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Ok, according to my study

We can only use "can" & "may" to give permission in present

Eg: I can / may wear jeans at work.= I have the permission to wear jeans at work.

I am not sure if I can say "I could wear jeans at work" to express the same meaning.

However, we can use "Can", "May" & "Could" to ask for permission.

Eg: Can / may / could I wear jeans at work?

But if someone asks "could I wear jeans at work?" & we answer "Yes, you could", then it breaks the law that we can not use "could" to give permission

Can we say "Yes, you could" when someone asks "Could I wear jeans at work?"?

  • This question as asked makes no sense at all. It cites a "rule" for which no citation is given. The cited "rule" is unclear: it is not true that, for example, "may" may be used only to give permission in the present. "I may go to the gym tomorrow" is a perfectly valid sentence, but it is not granting permission and concerns the future rather than the past. I suspect what is meant is that giving permission in the present requires "may" or "can." But the question involves haing permission, and thus the rule, whatever it may be, is not pertinent. – Jeff Morrow Aug 15 '18 at 11:23
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Before addressing your questions specifically, let me digress briefly.

There have been lots of debates, here and elsewhere, on the use of may versus can.

While may is used in the sense of asking for permission, part of the problem with comparing it to can is that can has two different common senses.

Can I do this?

  1. Yes, you are allowed to do that.
  2. Yes, you are able to do that.

In the one sense, can is also about asking permission. But in the other sense, it's about determining the capability of doing something.


Now for your question:

Could I wear jeans to work?

Similarly to can, there is an ambiguous meaning—but it's slightly different.

No, I can't let you do that.
Yes, you could. But it's against the rules.
Sure, that's not a problem. Well, you could. But I'm not sure if you should.

Generally speaking, the final sense (one of recommendation or suggestion) isn't used with may or can—which are only about yes or no. But with could, questions and answers can have this additional nuance.

Also, we normally qualify the questions we ask when we use could:

Could I wear jeans to work if I wanted to?

This means you're implicitly saying that you're able to wear jeans to work but what you're really after is if it's permissible to do so or not.

Could I wear these skinny jeans to work if I went on a diet?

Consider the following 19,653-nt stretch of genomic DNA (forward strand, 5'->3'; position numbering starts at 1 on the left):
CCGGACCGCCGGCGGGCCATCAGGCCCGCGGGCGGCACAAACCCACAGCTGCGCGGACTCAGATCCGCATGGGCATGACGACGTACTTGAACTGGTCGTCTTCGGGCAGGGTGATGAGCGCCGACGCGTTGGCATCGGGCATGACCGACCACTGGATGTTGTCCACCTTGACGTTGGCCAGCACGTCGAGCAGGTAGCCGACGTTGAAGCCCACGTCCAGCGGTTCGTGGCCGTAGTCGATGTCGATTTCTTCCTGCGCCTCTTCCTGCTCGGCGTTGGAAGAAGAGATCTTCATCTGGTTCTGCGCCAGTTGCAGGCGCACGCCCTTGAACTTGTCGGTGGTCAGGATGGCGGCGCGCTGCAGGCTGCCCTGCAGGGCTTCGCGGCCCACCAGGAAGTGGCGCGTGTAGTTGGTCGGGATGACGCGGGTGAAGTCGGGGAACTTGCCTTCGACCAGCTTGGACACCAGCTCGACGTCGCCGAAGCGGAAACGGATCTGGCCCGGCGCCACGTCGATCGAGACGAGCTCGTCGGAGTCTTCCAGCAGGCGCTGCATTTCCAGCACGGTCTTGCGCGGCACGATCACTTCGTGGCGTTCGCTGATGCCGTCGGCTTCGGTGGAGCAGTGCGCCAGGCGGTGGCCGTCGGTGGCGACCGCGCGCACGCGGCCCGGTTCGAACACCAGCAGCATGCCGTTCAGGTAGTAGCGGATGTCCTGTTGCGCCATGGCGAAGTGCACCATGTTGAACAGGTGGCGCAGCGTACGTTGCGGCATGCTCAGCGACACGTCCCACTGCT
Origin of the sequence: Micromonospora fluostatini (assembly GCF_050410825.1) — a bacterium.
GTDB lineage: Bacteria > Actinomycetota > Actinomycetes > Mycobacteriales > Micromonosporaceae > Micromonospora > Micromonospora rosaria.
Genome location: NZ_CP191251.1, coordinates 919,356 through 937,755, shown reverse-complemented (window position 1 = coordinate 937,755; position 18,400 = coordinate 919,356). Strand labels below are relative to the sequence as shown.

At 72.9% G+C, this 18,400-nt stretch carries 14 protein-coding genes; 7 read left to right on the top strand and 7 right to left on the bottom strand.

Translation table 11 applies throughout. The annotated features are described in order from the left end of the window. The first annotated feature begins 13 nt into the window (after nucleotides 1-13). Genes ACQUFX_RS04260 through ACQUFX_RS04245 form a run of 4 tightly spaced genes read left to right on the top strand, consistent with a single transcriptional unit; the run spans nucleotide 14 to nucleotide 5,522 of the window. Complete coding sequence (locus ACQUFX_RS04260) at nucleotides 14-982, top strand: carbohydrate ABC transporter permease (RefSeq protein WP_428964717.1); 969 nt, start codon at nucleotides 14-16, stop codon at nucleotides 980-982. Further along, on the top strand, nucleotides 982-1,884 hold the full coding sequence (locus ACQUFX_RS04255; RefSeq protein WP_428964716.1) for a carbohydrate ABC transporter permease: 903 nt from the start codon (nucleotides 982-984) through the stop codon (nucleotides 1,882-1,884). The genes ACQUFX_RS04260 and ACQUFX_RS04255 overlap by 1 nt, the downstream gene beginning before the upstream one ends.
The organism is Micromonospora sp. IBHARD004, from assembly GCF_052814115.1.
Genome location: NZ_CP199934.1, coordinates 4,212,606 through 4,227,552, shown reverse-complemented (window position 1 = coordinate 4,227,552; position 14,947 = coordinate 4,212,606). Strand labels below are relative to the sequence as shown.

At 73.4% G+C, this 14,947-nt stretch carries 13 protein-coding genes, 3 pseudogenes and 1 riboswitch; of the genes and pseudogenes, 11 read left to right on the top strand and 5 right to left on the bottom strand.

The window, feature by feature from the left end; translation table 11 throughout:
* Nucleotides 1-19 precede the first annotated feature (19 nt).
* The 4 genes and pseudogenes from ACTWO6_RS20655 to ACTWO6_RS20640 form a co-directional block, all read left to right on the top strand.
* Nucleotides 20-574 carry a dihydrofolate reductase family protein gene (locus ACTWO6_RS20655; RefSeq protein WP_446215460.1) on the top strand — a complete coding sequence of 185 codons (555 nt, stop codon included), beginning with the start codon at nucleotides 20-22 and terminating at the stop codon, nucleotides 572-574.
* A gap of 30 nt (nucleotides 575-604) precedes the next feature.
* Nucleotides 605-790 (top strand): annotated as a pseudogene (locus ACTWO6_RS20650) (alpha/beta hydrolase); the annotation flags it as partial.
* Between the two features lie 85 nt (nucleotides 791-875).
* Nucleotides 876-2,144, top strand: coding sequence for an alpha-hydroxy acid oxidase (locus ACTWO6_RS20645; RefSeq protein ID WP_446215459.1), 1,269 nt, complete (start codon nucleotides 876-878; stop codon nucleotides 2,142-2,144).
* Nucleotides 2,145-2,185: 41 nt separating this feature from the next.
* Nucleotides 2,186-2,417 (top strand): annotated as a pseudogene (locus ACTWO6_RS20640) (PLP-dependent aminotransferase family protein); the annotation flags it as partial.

This means you're implicitly saying you have difficulty physically fitting into the jeans, and are asking not for permission but for the likelihood of changing that situation with certain behaviour.


 . . . it breaks the law that we can not use "could" to give permission . . .

There is no such "law" that I'm aware of, and there are certainly no guidelines of syntax or semantics against it.

"May I be allowed in?"
"No, you need to wait at the end of the line."
"What if I gave you fifty dollars? Could I be allowed in then?"
"Why, yes, you could be."

As I mention, could is less of a black-and-white word than may or can, but it still has those meanings as part of it—especially if questions are qualified in order to make one of those meanings more explicit.

Also, while may and can are used to express something about the present, could is used to express something about the future (or the past when it's used in the negative).


Update: It's true that in formal English, there is guidance against using the word could for giving permission. In a blog post, Oxford Dictionaries says that "when giving (or refusing) permission, only can (or can’t) and may (or may not) are acceptable."

But idiomatically, in informal conversation, I believe it is something that is used and taken to be meant as a way of expressing permission in the right context.

Consider the following sets of dialogue:

"Could I please take this pen?"
"Yes, you could."

"Could I please take this pen?"
"Yes, you may."

The second may be the formally correct way of expressing permission, but the first seems at least as natural an exchange—if not more so because people have a tendency when they repeat something back to somebody to repeat it back just as it was originally said rather than to change something.

  • There is no source saying "could" can be used to give permission. Do you have a reference link? – Tom Aug 15 '18 at 6:13
  • A problem with your last example is that no permission was promised. The scene might continue with "But I gave you fifty bucks and you said that I could be allowed in!". "Yeah, I said you could be. I didn't say you would be. Now, beat it!" – Mattias Aug 15 '18 at 11:43
  • @Mattias You're right. Could doesn't always mean would. But while I like making jokes out of that (as did Captain Kirk in at least one instance I can recall), most people normally do imply permission when they use that word. – Jason Bassford Supports Monica Aug 15 '18 at 14:49
  • @tom A quick search provided me with no such reference. You are correct that in formal English could is not used to give permission. But I believe it's often used in informal (spoken) English for that purpose. I've updated my answer to mention this specifically. – Jason Bassford Supports Monica Aug 15 '18 at 15:45
  • @JasonBassford, that is the link I need. "Could I borrow your pen?"==> "Yes, you could (borrow my pen)."==> "would imply that yes, if I had a pen, it would be possible for you to borrow it." – Tom Aug 16 '18 at 2:38

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